Friday, December 7, 2012

Painting on Fabric ... T-Shirt Art

Acrylic paint on a cotton substrate ... it took sixty hours since its inception to get the shirt to this stage, and although it's tempting to add more forms and figures, I think this is enough – it's time to move on to something else.

The paintings have been through the wash and retouched where necessary. It proved difficult to work on a grey background, which tends to adulterate the purity of the colors. In order to allow for fading when the fabric is washed the contrast is deliberately made much stronger and the hues more vivid than they would appear in real life, and borders of the illustrations are boldly outlined.

The Spring Peepers and the Showy Tick Trefoil they are perching on have been through a couple of wash cycles, and this is about how much the other colors will soften when the shirt is washed again.

T-shirt #2 ... the three sphinx moths are modeled after specimens in my insect collection. The fabric has been through a good long wash cycle and the colors and details retouched where necessary. Adding textile medium makes the pigments semi-transparent and permits the colors to be layered rather than mixed, but I'm not sure how the shirts will look after a few months of wear and tear. The underpainting – the painting done prior to washing – took about fifteen hours.

The back of T-shirt #2 – the acrylics were allowed to cure for a few days before washing and adding the final touches. The second layer of semi-transparent paint and detail involved twenty hours of work. Like the front, most of the art is themed around sphinx moths and based on a combination of photos and specimens.

Underpaintings on the front of Nature T-shirt #3.

After washing and adding some more highlights, shadows and colors, Nature T-shirt #3 is ready to wash and wear. But before I continue adding any more designs to the back ...

... I've been trying to think of what might be used as a protective clear coat to minimize wear and tear of the fabric and keep the colors vibrant. So – it's time to try an experiment.

After this painting of a Luna Moth is washed, repainted/retouched and washed again I'm going to try a layer of white glue, which is transparent when cured. I have clear acrylic but I don't feel I'm gaining anything using it for a final covering as the paints themselves are acrylics. And I think an epoxy or enamel will crackle. So I'll see what happens with the glue, and if this test is successful I'm also going to add another painting, this time employing the white glue as a transparetizing medium ... nothing ventured, nothing gained ...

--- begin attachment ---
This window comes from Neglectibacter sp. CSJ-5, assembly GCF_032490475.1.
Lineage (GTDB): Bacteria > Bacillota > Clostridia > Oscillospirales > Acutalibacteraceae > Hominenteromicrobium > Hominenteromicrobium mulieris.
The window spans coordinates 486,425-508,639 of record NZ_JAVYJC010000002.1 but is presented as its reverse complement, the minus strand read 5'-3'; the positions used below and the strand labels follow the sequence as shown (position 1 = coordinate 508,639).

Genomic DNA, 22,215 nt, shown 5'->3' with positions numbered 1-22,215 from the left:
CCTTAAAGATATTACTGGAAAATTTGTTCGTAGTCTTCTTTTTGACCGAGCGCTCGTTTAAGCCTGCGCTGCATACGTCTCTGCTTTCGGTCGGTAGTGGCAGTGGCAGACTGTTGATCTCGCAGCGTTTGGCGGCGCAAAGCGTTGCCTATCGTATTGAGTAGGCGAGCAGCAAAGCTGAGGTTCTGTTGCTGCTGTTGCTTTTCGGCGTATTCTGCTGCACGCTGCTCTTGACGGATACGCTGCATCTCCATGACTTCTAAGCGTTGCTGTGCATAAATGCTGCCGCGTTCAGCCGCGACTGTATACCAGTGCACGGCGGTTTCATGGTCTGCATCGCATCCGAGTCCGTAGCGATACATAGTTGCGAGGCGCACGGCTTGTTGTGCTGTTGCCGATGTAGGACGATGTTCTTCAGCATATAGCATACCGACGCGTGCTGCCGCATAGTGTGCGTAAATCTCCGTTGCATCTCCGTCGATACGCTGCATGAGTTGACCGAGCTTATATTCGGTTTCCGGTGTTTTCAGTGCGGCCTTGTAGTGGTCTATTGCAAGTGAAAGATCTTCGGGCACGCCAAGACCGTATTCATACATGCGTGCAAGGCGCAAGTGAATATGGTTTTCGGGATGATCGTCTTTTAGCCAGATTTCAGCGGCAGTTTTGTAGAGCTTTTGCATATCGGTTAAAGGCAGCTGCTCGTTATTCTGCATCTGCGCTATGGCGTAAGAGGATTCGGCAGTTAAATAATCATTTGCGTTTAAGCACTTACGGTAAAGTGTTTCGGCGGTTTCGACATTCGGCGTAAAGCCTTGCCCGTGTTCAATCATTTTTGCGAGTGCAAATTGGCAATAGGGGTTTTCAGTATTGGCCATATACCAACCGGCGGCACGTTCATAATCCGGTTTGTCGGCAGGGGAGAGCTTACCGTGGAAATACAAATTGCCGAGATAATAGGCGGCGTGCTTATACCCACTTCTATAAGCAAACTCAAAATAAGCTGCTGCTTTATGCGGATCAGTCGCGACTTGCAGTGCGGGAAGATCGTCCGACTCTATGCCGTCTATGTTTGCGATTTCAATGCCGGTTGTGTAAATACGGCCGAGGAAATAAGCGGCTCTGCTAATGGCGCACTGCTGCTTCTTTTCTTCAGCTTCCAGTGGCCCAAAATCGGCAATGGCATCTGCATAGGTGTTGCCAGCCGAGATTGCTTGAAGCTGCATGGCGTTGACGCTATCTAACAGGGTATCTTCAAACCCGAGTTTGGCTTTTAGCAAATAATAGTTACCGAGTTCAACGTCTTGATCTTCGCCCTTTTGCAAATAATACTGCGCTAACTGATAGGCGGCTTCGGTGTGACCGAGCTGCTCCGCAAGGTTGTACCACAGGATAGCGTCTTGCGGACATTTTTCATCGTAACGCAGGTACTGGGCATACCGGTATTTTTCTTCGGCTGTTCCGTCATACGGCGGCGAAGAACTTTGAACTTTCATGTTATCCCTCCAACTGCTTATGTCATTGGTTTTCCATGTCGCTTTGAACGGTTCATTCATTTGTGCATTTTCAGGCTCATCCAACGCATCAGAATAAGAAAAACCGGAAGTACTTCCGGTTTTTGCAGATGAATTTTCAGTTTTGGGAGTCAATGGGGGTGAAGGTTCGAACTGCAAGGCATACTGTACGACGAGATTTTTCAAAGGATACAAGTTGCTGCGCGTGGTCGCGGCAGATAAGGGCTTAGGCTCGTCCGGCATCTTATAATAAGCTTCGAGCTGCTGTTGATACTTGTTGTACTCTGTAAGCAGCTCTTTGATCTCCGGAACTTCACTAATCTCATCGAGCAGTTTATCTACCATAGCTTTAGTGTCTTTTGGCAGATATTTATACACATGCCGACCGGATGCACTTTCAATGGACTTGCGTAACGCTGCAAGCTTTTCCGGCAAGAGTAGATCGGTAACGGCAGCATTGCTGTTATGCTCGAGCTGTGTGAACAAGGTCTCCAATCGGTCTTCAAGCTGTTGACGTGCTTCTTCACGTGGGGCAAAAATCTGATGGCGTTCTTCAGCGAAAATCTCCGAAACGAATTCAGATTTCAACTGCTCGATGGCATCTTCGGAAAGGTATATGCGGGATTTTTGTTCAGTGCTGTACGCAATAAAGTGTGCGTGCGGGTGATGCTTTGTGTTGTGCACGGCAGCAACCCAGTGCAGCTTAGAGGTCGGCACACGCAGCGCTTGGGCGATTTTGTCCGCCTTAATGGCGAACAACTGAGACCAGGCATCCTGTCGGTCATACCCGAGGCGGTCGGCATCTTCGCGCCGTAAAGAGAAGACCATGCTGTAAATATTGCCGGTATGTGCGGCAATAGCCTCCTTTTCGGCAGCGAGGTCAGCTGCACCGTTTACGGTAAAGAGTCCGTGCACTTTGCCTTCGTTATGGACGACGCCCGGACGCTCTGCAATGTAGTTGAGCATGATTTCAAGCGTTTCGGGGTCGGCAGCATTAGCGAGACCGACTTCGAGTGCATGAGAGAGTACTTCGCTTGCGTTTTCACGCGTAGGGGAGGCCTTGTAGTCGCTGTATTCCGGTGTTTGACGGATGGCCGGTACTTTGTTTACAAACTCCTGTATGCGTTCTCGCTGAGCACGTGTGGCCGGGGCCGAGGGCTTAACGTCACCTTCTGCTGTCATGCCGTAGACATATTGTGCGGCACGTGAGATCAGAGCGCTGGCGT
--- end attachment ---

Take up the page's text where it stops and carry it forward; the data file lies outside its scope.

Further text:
Nature T-shirt #4 ... the experiment using white glue as a surface finish failed. The glue washed out, but there was no harm done. I've added a Polyphemus Moth but I'm going to leave the rest of the fabric blank so I have room to test new paints, materials and techniques.

Back to work on Nature T-shirt #3. Another experiment ... I'm using toothpicks and diaper pins to make a color sketch of the subject before doing the underpainting. The first layer of paint has been applied to the sketch of the Small Yellow Lady's Slipper (meaning it's not finished yet – as usual, there will be another coat of colors with transparetizing medium applied after washing). The drawing below is a preliminary colored sketch of a Small White Lady's Slipper.

The finished painting, themed around my favourite orchids, Lady's Slippers. Two layers of paint, the fine linework traced three times with a toothpick, and a final coat of clear acrylic.

The shirts below are twenty years old so the artwork is a little worse for wear. The tropical fish shirt fabric is acrylic. As I recall the paintings are based on the drawings in The Dell Encyclopedia of Tropical Fish.

Ruby-throated Hummingird nectaring at a Cardinal Flower ... I had no photos or drawings to reference, so this one was perforce done from memory.